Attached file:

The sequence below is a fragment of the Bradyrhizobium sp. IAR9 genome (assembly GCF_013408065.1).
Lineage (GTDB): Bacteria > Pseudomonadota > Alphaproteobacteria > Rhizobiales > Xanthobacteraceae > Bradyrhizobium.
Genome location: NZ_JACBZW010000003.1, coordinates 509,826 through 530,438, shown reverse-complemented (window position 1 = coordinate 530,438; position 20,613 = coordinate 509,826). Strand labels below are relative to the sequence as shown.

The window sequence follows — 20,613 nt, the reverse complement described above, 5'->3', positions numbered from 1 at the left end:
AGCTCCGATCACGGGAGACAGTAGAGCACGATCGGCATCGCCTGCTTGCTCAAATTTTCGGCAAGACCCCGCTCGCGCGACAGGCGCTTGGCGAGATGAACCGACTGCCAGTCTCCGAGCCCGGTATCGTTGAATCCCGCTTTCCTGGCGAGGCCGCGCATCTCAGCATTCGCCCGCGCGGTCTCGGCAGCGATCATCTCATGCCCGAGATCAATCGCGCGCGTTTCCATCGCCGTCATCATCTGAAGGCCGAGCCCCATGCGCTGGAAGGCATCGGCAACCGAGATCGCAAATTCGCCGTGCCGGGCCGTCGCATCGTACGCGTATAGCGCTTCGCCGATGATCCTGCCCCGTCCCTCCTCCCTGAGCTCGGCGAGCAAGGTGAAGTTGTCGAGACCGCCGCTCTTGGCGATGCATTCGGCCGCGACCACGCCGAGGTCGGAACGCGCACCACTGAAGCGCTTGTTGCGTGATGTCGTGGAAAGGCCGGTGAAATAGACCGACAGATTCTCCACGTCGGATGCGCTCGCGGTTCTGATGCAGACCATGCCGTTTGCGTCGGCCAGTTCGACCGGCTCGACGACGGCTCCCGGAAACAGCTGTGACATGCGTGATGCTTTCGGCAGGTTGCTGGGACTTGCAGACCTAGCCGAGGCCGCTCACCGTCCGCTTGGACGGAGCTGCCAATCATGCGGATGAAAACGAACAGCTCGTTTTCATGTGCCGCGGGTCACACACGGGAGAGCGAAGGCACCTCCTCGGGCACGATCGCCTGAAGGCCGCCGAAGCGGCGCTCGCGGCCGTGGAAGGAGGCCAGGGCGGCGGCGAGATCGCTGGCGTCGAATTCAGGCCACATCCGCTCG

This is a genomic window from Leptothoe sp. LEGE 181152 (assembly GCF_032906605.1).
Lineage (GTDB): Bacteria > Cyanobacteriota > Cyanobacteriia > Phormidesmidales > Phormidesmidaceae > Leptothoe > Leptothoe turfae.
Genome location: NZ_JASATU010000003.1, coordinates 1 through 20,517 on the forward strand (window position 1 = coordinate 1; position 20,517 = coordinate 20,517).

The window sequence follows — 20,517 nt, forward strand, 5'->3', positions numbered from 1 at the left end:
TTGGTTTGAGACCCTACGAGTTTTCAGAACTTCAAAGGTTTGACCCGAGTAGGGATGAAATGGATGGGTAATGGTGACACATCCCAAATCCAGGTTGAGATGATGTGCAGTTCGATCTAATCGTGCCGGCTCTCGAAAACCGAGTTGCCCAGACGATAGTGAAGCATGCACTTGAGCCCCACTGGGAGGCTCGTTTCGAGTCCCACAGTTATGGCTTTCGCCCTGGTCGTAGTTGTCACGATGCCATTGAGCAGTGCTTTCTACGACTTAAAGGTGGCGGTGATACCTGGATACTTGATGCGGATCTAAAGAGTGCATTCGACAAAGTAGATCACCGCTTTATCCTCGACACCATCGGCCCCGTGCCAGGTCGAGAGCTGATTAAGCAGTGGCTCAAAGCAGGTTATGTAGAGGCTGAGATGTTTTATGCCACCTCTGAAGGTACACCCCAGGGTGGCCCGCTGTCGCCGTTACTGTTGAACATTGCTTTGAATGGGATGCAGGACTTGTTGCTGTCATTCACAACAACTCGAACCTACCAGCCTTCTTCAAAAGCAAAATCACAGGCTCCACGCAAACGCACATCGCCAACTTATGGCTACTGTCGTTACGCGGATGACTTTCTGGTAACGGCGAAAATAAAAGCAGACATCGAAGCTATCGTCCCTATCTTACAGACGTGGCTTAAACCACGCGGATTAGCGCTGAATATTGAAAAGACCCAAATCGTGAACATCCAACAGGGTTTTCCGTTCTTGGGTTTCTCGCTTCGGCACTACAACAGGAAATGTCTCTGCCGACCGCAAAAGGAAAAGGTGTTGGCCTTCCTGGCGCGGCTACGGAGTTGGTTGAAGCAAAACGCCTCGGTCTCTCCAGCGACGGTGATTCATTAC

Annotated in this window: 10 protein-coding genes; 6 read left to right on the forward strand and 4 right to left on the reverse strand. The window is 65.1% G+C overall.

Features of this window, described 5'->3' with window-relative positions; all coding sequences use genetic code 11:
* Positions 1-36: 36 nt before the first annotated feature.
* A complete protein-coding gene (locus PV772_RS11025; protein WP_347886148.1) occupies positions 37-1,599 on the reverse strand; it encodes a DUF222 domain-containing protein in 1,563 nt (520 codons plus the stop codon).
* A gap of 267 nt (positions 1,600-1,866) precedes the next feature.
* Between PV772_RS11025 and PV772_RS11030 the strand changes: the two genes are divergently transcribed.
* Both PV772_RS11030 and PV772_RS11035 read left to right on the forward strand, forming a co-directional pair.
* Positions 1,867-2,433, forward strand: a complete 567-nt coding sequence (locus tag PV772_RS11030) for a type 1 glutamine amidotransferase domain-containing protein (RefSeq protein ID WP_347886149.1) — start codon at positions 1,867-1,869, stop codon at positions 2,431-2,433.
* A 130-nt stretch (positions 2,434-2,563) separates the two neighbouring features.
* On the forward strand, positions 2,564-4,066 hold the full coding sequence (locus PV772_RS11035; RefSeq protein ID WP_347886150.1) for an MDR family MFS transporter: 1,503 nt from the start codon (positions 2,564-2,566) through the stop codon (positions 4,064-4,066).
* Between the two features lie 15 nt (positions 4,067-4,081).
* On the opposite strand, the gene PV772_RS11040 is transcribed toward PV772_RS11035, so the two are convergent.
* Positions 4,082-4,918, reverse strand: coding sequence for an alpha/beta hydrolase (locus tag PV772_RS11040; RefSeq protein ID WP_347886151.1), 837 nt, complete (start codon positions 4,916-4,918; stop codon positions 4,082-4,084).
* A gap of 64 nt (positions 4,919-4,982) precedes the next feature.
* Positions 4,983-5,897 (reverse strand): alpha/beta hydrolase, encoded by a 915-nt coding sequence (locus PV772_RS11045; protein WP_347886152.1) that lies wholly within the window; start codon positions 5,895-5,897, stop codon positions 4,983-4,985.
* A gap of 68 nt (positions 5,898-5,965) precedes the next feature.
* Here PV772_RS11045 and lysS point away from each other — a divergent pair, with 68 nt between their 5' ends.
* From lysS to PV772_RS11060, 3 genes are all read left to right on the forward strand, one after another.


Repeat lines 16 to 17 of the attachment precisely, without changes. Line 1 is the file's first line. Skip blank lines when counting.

* Between PV772_RS11025 and PV772_RS11030 the strand changes: the two genes are divergently transcribed.
* Both PV772_RS11030 and PV772_RS11035 read left to right on the forward strand, forming a co-directional pair.